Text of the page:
The classification scheme recommended in this document represents a consensus driven by a desire for simplicity and clinical relevance. The clinician should distinguish a first-detected episode of AF, whether or not it is symptomatic or self-limited, recognizing that there can be uncertainty about the duration of the episode and about previous undetected episodes (Fig. 1). When a patient has had 2 or more episodes, AF is considered recurrent. Once terminated, recurrent AF is designated paroxysmal, and when sustained, persistent. In the latter case, termination by pharmacological therapy or electrical cardioversion does not change the designation. Persistent AF can be either the first presentation or a culmination of recurrent episodes of paroxysmal AF. Persistent AF includes cases of long-standing AF (eg, greater than 1 year), in which cardioversion has not been indicated or attempted, usually leading to permanent AF (Fig. 1). The terminology defined in the preceding paragraph applies to episodes of AF that last more than 30 seconds and that are unrelated to a reversible cause. AF secondary to a precipitating condition such as acute myocardial infarction, cardiac surgery, myocarditis, hyperthyroidism, or acute pulmonary disease is considered separately. In these settings, treatment of the underlying disorder concurrently with management of the episode of AF usually eliminates the arrhythmia.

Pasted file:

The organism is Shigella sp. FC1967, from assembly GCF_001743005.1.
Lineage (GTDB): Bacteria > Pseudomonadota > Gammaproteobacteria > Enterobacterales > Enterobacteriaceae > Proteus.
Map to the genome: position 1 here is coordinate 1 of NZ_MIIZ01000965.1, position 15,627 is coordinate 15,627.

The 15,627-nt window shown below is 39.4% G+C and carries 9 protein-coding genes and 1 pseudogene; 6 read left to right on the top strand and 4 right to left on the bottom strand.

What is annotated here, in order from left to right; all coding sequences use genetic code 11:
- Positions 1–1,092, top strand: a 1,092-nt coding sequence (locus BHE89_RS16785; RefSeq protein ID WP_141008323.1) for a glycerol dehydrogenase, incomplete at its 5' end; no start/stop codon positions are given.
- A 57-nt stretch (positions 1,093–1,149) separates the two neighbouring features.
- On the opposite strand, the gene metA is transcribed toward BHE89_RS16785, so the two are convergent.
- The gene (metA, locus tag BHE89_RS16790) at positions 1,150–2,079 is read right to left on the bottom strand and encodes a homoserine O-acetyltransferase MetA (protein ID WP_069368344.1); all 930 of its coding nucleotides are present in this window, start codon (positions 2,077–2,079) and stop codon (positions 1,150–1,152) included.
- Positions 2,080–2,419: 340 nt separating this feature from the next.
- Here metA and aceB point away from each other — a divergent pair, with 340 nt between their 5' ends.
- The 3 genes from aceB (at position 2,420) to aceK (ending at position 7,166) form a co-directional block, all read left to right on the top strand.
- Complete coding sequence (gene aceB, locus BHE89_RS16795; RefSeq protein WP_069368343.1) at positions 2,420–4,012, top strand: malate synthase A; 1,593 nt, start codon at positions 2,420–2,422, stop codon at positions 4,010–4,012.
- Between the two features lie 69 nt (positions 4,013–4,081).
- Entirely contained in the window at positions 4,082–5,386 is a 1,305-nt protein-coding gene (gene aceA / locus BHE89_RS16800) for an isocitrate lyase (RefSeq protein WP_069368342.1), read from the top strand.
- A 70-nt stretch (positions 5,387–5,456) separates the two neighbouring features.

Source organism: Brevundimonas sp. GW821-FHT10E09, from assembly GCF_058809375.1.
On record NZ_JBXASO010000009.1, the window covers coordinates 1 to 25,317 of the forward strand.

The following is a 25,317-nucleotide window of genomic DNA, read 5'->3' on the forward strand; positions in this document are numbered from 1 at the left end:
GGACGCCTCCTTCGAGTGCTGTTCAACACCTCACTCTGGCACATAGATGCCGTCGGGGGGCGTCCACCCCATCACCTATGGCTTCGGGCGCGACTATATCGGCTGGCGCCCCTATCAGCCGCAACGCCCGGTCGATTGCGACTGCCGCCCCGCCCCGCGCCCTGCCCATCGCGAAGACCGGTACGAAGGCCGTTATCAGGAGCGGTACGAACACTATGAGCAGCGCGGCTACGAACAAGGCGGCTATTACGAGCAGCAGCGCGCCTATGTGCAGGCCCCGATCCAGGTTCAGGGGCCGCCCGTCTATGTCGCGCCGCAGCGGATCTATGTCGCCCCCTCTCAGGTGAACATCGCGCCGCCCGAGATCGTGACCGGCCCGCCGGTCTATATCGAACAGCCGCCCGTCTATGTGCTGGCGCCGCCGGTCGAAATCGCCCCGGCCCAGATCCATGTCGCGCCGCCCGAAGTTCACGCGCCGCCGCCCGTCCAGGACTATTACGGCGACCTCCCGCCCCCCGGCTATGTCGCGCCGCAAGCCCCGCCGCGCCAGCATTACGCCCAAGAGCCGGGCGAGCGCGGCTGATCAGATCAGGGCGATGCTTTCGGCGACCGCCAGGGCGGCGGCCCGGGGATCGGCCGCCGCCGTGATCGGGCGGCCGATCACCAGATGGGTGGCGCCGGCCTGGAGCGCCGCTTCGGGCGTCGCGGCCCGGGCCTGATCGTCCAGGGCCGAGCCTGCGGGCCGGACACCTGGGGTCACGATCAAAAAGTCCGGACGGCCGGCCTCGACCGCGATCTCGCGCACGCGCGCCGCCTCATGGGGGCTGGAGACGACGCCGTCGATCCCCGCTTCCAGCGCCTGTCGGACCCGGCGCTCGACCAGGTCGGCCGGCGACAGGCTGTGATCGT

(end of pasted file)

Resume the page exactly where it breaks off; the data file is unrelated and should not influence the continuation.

IV Epidemiology and prognosis
AF is the most common clinically significant cardiac arrhythmia. In one series, AF accounted for 34.5% of patients hospitalized with a cardiac rhythm disturbance (5). It has been estimated that 2.2 million Americans have paroxysmal or persistent AF (6).
The prevalence of AF is estimated at 0.4% of the general population, increasing with age (7). AF is uncommon in childhood except after cardiac surgery. It occurs in fewer than 1% of those under 60 years of age but in more than 6% of those over 80 years of age (8–10)(Fig. 2). The age-adjusted prevalence is higher in men (10,11). Blacks have less than half the age-adjusted risk of developing AF that is seen in whites (12). The frequency of lone AF was less than 12% of all cases of AF in some series (4,10,13,14)but over 30% in others (15,16). The prevalence of AF increases with the severity of congestive heart failure (HF) or valvular heart disease.